The Fed borrows its money from banks in the form of “reserves” and so reduces these reserves when lending slows. And that’s where it finds itself in a serious quandary that could derail the economic recovery if not handled well.

Bank reserves – the safe and liquid cash assets that financial institutions hold as deposits at the Fed – currently total $2.2 trillion, up from $5.8 billion in the last week of December 2007. Almost all of these reserve holdings are excess reserves, which means they’re more than the Fed requires banks to hold in order to back up their deposits.

Why would banks keep so much of their portfolios in simple cash assets at the Fed and not in other securities or loans to businesses? One reason is that banks still desire safe and easily redeemable assets because of post-financial crisis regulations and other lingering effects of the crisis. And what’s safer than the Fed, right?

An even bigger factor is that the Fed pays a relatively high yield on those excess reserves, now 1.25 percent, which exceeds what banks could get in comparably safe, short-term investments elsewhere. Why invest in anything else when parking that cash at the Fed is profitable and there is absolutely no default risk?

The problem for Chair Janet Yellen and her colleagues at the Fed is that if they try to pare back its balance sheet, banks may respond by cutting back on their own assets, such as loans to businesses and consumers, which in turn causes checking deposits and the money supply to drastically contract. The consequences are serious and include deflation and even recession.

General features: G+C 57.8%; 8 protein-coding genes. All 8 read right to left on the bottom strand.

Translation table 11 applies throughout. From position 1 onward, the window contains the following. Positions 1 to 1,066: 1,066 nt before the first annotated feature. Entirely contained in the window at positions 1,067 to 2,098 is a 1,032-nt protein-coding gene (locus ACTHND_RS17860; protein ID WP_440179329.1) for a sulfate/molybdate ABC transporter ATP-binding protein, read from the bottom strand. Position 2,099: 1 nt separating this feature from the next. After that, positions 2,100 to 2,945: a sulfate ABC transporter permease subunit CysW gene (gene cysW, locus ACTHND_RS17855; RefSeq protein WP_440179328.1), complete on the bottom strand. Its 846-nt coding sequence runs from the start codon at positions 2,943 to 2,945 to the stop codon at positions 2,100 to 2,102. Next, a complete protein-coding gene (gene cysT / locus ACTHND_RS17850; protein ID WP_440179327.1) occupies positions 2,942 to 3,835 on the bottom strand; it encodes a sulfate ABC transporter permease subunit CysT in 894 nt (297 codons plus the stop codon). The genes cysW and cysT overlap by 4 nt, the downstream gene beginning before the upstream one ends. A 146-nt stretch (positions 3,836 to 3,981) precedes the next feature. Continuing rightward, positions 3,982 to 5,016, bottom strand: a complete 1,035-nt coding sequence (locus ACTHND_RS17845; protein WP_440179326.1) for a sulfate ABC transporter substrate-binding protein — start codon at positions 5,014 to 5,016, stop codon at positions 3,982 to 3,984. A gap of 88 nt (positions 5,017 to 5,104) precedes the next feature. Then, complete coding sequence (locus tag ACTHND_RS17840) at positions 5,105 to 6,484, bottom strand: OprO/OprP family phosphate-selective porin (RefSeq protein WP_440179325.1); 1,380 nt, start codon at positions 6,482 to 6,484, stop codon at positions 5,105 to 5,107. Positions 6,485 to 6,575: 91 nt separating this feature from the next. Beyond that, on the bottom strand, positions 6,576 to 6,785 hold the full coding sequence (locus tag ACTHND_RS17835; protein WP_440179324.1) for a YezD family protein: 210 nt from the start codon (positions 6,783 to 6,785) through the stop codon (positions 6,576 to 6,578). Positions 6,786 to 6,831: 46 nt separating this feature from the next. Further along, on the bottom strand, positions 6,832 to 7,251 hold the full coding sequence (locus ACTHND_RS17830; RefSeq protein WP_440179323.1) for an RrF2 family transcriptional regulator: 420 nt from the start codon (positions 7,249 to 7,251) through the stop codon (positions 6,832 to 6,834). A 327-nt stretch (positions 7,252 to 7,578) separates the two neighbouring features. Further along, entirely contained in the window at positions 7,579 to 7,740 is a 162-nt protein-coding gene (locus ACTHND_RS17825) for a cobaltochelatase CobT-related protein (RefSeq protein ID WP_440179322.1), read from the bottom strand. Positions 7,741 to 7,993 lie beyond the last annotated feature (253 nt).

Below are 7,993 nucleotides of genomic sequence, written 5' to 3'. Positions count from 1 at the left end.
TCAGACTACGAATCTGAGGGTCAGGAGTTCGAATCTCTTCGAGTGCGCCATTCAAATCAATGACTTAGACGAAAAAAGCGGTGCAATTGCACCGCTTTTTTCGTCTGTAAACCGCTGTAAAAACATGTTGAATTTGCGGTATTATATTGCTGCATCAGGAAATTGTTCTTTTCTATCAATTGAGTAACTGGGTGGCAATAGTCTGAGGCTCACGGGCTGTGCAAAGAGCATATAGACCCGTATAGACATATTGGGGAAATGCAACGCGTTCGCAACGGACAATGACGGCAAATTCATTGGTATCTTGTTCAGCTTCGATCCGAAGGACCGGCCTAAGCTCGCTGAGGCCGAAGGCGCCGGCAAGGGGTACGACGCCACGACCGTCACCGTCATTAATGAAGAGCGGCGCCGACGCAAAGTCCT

So why not just reduce the rate it’s paying to the banks so that they don’t want to leave so much of their money at the Fed and instead lend it out? Increasingly, the Fed has been using interest rates on reserves as a way to help it set monetary policy and control its all-important federal funds rate. So if it lowers the interest rate on reserves, that’ll make hitting market interest rate targets that much more difficult.

The ConversationThe Fed now seems to get this and noted in its announcement that it plans to move cautiously on normalization while paying attention to the behavior of banks. The buildup of the Fed’s balance sheet during the financial was unprecedented. And now, so is policy normalization. Fed policymakers are correct to be cautious in their approach.

Sheila Tschinkel, Visiting Faculty in Economics, Emory University and William D. Lastrapes, Professor of Economics, University of Georgia

This article was originally published on The Conversation. Read the original article.